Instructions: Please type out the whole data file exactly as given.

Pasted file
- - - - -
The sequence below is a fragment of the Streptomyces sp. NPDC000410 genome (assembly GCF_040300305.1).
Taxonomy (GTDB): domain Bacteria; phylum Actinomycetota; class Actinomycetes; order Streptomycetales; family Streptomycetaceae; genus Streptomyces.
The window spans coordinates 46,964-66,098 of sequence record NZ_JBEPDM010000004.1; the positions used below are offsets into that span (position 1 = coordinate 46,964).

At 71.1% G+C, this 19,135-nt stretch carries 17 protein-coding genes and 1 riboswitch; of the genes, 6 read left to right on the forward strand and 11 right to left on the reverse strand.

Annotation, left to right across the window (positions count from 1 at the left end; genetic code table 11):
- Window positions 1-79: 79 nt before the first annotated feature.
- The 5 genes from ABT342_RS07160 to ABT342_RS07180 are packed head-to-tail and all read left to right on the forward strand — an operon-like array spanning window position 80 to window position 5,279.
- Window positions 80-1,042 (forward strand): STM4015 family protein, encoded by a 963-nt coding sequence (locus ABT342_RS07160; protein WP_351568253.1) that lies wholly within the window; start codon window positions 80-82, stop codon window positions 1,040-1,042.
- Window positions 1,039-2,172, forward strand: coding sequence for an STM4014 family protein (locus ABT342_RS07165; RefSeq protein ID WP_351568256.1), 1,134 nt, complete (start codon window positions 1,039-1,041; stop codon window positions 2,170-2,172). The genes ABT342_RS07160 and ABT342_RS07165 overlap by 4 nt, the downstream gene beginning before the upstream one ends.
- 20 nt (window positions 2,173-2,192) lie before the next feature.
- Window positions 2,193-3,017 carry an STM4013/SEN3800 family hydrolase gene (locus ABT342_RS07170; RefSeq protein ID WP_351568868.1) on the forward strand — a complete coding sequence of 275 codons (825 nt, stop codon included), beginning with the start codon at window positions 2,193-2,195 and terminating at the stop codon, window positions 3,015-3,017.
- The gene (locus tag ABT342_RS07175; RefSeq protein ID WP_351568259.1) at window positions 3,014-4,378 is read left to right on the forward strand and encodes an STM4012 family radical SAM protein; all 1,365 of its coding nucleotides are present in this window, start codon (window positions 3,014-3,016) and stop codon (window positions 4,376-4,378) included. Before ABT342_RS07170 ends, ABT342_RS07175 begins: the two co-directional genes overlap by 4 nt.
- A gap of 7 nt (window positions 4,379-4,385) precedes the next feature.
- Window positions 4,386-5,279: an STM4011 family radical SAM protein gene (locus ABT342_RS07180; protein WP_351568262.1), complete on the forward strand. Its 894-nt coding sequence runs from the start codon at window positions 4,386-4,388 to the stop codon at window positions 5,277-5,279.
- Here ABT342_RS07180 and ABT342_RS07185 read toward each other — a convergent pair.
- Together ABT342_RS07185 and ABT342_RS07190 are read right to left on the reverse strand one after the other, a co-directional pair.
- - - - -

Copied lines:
The sequence below is a fragment of the Streptomyces sp. NPDC000410 genome (assembly GCF_040300305.1).
Taxonomy (GTDB): domain Bacteria; phylum Actinomycetota; class Actinomycetes; order Streptomycetales; family Streptomycetaceae; genus Streptomyces.
The window spans coordinates 46,964-66,098 of sequence record NZ_JBEPDM010000004.1; the positions used below are offsets into that span (position 1 = coordinate 46,964).

At 71.1% G+C, this 19,135-nt stretch carries 17 protein-coding genes and 1 riboswitch; of the genes, 6 read left to right on the forward strand and 11 right to left on the reverse strand.

Annotation, left to right across the window (positions count from 1 at the left end; genetic code table 11):
- Window positions 1-79: 79 nt before the first annotated feature.
- The 5 genes from ABT342_RS07160 to ABT342_RS07180 are packed head-to-tail and all read left to right on the forward strand — an operon-like array spanning window position 80 to window position 5,279.
- Window positions 80-1,042 (forward strand): STM4015 family protein, encoded by a 963-nt coding sequence (locus ABT342_RS07160; protein WP_351568253.1) that lies wholly within the window; start codon window positions 80-82, stop codon window positions 1,040-1,042.
- Window positions 1,039-2,172, forward strand: coding sequence for an STM4014 family protein (locus ABT342_RS07165; RefSeq protein ID WP_351568256.1), 1,134 nt, complete (start codon window positions 1,039-1,041; stop codon window positions 2,170-2,172). The genes ABT342_RS07160 and ABT342_RS07165 overlap by 4 nt, the downstream gene beginning before the upstream one ends.
- 20 nt (window positions 2,173-2,192) lie before the next feature.
- Window positions 2,193-3,017 carry an STM4013/SEN3800 family hydrolase gene (locus ABT342_RS07170; RefSeq protein ID WP_351568868.1) on the forward strand — a complete coding sequence of 275 codons (825 nt, stop codon included), beginning with the start codon at window positions 2,193-2,195 and terminating at the stop codon, window positions 3,015-3,017.
- The gene (locus tag ABT342_RS07175; RefSeq protein ID WP_351568259.1) at window positions 3,014-4,378 is read left to right on the forward strand and encodes an STM4012 family radical SAM protein; all 1,365 of its coding nucleotides are present in this window, start codon (window positions 3,014-3,016) and stop codon (window positions 4,376-4,378) included. Before ABT342_RS07170 ends, ABT342_RS07175 begins: the two co-directional genes overlap by 4 nt.
- A gap of 7 nt (window positions 4,379-4,385) precedes the next feature.
- Window positions 4,386-5,279: an STM4011 family radical SAM protein gene (locus ABT342_RS07180; protein WP_351568262.1), complete on the forward strand. Its 894-nt coding sequence runs from the start codon at window positions 4,386-4,388 to the stop codon at window positions 5,277-5,279.
- Here ABT342_RS07180 and ABT342_RS07185 read toward each other — a convergent pair.
- Together ABT342_RS07185 and ABT342_RS07190 are read right to left on the reverse strand one after the other, a co-directional pair.